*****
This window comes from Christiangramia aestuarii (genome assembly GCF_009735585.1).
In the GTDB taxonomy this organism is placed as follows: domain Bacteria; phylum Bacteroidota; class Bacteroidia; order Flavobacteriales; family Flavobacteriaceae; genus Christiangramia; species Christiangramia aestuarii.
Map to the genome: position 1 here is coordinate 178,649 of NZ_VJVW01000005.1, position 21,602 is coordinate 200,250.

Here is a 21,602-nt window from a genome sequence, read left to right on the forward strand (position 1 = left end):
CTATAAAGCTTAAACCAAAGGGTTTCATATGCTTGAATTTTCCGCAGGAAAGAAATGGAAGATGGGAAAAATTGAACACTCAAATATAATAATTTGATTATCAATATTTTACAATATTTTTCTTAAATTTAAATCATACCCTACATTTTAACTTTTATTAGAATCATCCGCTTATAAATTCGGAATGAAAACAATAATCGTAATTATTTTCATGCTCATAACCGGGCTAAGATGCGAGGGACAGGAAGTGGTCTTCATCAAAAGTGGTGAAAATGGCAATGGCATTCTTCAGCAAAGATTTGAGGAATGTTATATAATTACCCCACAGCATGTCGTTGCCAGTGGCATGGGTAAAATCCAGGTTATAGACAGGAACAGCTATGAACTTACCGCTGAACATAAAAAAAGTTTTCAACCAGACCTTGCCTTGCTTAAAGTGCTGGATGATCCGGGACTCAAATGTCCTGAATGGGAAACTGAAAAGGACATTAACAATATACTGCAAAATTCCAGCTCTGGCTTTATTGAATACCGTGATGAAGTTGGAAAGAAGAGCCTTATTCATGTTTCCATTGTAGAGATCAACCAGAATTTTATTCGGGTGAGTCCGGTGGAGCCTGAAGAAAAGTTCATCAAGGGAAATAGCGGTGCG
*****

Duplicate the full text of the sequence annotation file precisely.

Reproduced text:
This window comes from Christiangramia aestuarii (genome assembly GCF_009735585.1).
In the GTDB taxonomy this organism is placed as follows: domain Bacteria; phylum Bacteroidota; class Bacteroidia; order Flavobacteriales; family Flavobacteriaceae; genus Christiangramia; species Christiangramia aestuarii.
Map to the genome: position 1 here is coordinate 178,649 of NZ_VJVW01000005.1, position 21,602 is coordinate 200,250.

Here is a 21,602-nt window from a genome sequence, read left to right on the forward strand (position 1 = left end):
CTATAAAGCTTAAACCAAAGGGTTTCATATGCTTGAATTTTCCGCAGGAAAGAAATGGAAGATGGGAAAAATTGAACACTCAAATATAATAATTTGATTATCAATATTTTACAATATTTTTCTTAAATTTAAATCATACCCTACATTTTAACTTTTATTAGAATCATCCGCTTATAAATTCGGAATGAAAACAATAATCGTAATTATTTTCATGCTCATAACCGGGCTAAGATGCGAGGGACAGGAAGTGGTCTTCATCAAAAGTGGTGAAAATGGCAATGGCATTCTTCAGCAAAGATTTGAGGAATGTTATATAATTACCCCACAGCATGTCGTTGCCAGTGGCATGGGTAAAATCCAGGTTATAGACAGGAACAGCTATGAACTTACCGCTGAACATAAAAAAAGTTTTCAACCAGACCTTGCCTTGCTTAAAGTGCTGGATGATCCGGGACTCAAATGTCCTGAATGGGAAACTGAAAAGGACATTAACAATATACTGCAAAATTCCAGCTCTGGCTTTATTGAATACCGTGATGAAGTTGGAAAGAAGAGCCTTATTCATGTTTCCATTGTAGAGATCAACCAGAATTTTATTCGGGTGAGTCCGGTGGAGCCTGAAGAAAAGTTCATCAAGGGAAATAGCGGTGCG